The local and global in capitalism's project: A snapshot today
One can’t know from old modes of media, now state or corporate-controlled in every country I know of, how extensive resistance is to the destruction of systems of public education created in the past century, through struggles of working people to improve their children’s lives. (The best chronicle of these struggles is www.teachersolidarity.com. ) The struggles are local because that’s where education occurs, in one’s neighborhood and nation state. Often the battles are initiated by young people, who are fighting for their future. With increasing frequency teachers are spearheading campaigns, defying governments that do the bidding of wealthy, powerful elites. But when we put these local struggles together, we see that the resistance is global, as is this project of capitalism to alter who teaches, what is taught, and who dictates these matters.
Today, March 26, 2014, teachers in Paraguay, Buenos Aires Argentina, and the UK (do watch the video explaining the NUT’s demands) are striking to defend the conditions that allow teaching to be a profession requiring rigorous preparation and conditions that allow exercise of professional judgment and the contour of a career – pensions and decent salaries. (The Real News will carry a story by Jaisal Noor on today's NUT strike, including a brief interview with me.)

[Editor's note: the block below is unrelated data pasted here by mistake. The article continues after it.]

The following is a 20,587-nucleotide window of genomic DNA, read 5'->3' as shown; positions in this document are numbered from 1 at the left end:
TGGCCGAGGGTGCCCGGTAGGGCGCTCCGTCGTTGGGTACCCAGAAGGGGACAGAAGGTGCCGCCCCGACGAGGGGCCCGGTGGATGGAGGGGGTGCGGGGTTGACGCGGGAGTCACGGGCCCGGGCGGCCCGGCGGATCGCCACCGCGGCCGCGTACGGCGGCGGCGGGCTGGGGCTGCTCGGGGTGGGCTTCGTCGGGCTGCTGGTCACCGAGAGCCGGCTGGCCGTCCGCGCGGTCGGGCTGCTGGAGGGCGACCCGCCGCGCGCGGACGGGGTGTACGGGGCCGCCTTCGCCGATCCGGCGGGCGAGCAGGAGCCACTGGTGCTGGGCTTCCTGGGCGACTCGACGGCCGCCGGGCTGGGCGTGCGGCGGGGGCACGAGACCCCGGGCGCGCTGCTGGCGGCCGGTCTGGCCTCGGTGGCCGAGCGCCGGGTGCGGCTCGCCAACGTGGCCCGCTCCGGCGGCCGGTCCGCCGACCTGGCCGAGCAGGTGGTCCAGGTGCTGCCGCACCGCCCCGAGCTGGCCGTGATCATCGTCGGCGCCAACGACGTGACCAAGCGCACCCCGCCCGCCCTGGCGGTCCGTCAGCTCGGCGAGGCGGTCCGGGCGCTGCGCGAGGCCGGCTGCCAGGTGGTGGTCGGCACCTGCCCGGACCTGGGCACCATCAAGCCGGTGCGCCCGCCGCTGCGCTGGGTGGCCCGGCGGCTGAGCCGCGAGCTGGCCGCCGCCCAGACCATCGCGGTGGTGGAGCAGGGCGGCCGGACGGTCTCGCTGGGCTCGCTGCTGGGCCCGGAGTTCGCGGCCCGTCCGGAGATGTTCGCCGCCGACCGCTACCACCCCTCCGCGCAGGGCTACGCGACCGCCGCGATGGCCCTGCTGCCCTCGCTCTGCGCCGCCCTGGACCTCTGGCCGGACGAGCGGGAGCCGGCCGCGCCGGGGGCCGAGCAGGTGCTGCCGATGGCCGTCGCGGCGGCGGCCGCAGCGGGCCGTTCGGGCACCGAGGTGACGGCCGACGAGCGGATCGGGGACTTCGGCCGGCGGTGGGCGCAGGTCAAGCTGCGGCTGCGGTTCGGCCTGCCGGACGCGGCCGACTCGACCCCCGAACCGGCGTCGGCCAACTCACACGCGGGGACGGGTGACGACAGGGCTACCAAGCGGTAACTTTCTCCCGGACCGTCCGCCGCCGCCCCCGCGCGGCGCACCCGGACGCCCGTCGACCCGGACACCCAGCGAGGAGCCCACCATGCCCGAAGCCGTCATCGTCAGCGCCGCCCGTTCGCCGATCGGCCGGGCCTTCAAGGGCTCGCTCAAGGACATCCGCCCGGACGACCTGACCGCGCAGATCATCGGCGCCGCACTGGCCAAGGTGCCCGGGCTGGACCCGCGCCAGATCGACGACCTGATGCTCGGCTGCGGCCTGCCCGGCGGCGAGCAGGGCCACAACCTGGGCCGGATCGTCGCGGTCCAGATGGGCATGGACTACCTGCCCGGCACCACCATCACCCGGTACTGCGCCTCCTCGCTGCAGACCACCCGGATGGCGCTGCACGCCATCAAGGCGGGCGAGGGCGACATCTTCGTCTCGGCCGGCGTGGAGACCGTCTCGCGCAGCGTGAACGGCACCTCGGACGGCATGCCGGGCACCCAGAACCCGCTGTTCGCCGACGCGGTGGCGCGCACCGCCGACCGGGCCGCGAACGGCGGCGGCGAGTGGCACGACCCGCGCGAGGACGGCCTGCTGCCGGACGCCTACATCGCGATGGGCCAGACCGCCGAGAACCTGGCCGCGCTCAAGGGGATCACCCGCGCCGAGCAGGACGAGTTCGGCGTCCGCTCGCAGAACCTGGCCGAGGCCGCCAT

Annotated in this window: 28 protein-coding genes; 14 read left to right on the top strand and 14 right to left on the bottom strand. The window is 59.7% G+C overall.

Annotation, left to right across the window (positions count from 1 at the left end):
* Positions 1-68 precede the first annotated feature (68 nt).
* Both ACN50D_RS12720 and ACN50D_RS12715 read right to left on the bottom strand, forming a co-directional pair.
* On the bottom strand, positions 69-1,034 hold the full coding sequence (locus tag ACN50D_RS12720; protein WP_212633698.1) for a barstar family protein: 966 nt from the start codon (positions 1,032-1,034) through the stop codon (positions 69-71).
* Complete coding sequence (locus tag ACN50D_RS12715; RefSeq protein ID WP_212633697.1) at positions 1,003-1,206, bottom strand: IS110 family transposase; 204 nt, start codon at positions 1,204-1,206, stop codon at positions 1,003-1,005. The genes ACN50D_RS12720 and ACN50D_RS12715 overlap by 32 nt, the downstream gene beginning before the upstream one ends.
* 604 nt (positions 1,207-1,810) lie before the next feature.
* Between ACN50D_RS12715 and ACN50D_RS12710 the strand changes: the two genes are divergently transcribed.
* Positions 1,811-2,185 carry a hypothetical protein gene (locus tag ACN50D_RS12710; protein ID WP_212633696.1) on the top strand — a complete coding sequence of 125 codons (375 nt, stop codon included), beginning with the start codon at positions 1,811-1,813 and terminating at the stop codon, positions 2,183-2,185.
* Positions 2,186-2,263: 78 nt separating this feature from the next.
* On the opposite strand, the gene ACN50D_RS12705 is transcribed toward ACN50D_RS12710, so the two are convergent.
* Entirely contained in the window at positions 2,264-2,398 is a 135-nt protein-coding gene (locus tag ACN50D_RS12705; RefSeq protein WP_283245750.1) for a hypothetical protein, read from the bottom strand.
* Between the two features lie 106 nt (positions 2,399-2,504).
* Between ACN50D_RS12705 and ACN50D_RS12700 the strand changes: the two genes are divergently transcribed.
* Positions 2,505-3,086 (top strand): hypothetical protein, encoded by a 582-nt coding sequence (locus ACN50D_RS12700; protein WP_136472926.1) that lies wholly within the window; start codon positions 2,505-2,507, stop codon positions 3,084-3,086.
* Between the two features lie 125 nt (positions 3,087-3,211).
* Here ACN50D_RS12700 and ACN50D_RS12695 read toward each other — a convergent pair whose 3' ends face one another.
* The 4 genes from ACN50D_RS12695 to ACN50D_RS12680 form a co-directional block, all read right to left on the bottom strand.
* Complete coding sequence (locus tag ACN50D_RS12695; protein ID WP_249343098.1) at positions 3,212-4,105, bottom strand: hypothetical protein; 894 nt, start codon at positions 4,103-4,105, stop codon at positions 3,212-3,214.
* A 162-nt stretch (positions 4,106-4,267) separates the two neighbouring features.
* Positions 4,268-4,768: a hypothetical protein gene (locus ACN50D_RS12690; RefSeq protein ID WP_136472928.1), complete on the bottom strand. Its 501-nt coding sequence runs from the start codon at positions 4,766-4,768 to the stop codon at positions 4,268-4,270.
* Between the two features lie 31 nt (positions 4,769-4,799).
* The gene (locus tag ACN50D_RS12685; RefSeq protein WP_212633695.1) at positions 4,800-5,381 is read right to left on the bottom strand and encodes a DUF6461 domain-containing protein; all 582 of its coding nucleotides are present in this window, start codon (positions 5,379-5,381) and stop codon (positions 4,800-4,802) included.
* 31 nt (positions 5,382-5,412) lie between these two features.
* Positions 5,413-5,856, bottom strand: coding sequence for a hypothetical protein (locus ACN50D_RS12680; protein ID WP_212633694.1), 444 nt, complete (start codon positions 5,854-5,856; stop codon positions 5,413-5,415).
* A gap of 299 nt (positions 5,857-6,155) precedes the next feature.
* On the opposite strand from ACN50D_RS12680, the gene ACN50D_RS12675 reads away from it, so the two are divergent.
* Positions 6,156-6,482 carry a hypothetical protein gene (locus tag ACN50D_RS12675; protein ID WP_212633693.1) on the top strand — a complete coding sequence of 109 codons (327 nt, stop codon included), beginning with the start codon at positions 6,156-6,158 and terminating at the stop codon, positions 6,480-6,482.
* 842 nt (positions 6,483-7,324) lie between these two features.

It’s happening – a new generation is rebuilding teacher unions, with a commitment that unions need to be social movements. Several readers have asked me whether I’ll be participating in the Labor Notes conference in Chicago, April 4-6. I think the work of birthing this new movement has to be done by union members still working in schools. I’m with you in spirit and will follow closely what occurs. I hope you’ll keep in mind the centrality of creating a democratic culture, norms and protocols in our unions. Mobilization on a social justice program is necessary but inadequate without our putting in place and defending democracy.
I’ll be in Denver, March 28, at United Opt Out, explaining how I see the present moment, our challenges and the dangers. As always, you can contact me at email@example.com and follow me on twitter and Facebook, as well as this blog every Wednesday here at New Politics.
"Class Action," a project of CORE, reformers in the Chicago Teachers Union, and The Jacobin is out now. It's a collection worth reading.